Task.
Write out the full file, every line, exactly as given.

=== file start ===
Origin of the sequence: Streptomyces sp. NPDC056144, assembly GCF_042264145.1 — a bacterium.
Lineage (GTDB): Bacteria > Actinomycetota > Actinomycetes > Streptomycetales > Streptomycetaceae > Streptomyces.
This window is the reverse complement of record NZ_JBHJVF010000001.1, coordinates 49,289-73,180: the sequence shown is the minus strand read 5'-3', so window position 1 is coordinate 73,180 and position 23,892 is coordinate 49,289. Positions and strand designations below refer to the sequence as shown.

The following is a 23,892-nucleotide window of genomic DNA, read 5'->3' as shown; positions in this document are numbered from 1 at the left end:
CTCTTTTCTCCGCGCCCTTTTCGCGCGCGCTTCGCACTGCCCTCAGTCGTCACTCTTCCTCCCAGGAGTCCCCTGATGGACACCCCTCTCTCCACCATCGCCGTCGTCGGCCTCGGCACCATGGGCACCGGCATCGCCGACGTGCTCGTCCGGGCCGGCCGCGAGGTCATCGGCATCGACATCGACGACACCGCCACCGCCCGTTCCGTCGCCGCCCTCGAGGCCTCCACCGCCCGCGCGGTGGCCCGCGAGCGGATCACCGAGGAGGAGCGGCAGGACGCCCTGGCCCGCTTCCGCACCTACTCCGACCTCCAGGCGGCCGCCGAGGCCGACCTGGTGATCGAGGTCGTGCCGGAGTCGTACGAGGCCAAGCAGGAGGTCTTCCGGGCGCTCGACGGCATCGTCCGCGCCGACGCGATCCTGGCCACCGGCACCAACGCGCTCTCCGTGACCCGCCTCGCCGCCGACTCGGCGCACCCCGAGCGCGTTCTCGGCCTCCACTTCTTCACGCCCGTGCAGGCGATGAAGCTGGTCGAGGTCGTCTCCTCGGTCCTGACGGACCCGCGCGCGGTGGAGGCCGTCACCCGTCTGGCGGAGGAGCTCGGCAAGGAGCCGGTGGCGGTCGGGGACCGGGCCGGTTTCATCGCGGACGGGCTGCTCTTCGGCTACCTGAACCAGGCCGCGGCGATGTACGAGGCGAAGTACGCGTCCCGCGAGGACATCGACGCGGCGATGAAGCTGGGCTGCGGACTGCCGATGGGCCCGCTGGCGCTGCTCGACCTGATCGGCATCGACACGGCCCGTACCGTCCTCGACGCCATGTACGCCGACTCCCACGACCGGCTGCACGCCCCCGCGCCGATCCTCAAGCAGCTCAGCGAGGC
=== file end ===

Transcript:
Origin of the sequence: Streptomyces sp. NPDC056144, assembly GCF_042264145.1 — a bacterium.
Lineage (GTDB): Bacteria > Actinomycetota > Actinomycetes > Streptomycetales > Streptomycetaceae > Streptomyces.
This window is the reverse complement of record NZ_JBHJVF010000001.1, coordinates 49,289-73,180: the sequence shown is the minus strand read 5'-3', so window position 1 is coordinate 73,180 and position 23,892 is coordinate 49,289. Positions and strand designations below refer to the sequence as shown.

The following is a 23,892-nucleotide window of genomic DNA, read 5'->3' as shown; positions in this document are numbered from 1 at the left end:
CTCTTTTCTCCGCGCCCTTTTCGCGCGCGCTTCGCACTGCCCTCAGTCGTCACTCTTCCTCCCAGGAGTCCCCTGATGGACACCCCTCTCTCCACCATCGCCGTCGTCGGCCTCGGCACCATGGGCACCGGCATCGCCGACGTGCTCGTCCGGGCCGGCCGCGAGGTCATCGGCATCGACATCGACGACACCGCCACCGCCCGTTCCGTCGCCGCCCTCGAGGCCTCCACCGCCCGCGCGGTGGCCCGCGAGCGGATCACCGAGGAGGAGCGGCAGGACGCCCTGGCCCGCTTCCGCACCTACTCCGACCTCCAGGCGGCCGCCGAGGCCGACCTGGTGATCGAGGTCGTGCCGGAGTCGTACGAGGCCAAGCAGGAGGTCTTCCGGGCGCTCGACGGCATCGTCCGCGCCGACGCGATCCTGGCCACCGGCACCAACGCGCTCTCCGTGACCCGCCTCGCCGCCGACTCGGCGCACCCCGAGCGCGTTCTCGGCCTCCACTTCTTCACGCCCGTGCAGGCGATGAAGCTGGTCGAGGTCGTCTCCTCGGTCCTGACGGACCCGCGCGCGGTGGAGGCCGTCACCCGTCTGGCGGAGGAGCTCGGCAAGGAGCCGGTGGCGGTCGGGGACCGGGCCGGTTTCATCGCGGACGGGCTGCTCTTCGGCTACCTGAACCAGGCCGCGGCGATGTACGAGGCGAAGTACGCGTCCCGCGAGGACATCGACGCGGCGATGAAGCTGGGCTGCGGACTGCCGATGGGCCCGCTGGCGCTGCTCGACCTGATCGGCATCGACACGGCCCGTACCGTCCTCGACGCCATGTACGCCGACTCCCACGACCGGCTGCACGCCCCCGCGCCGATCCTCAAGCAGCTCAGCGAGGC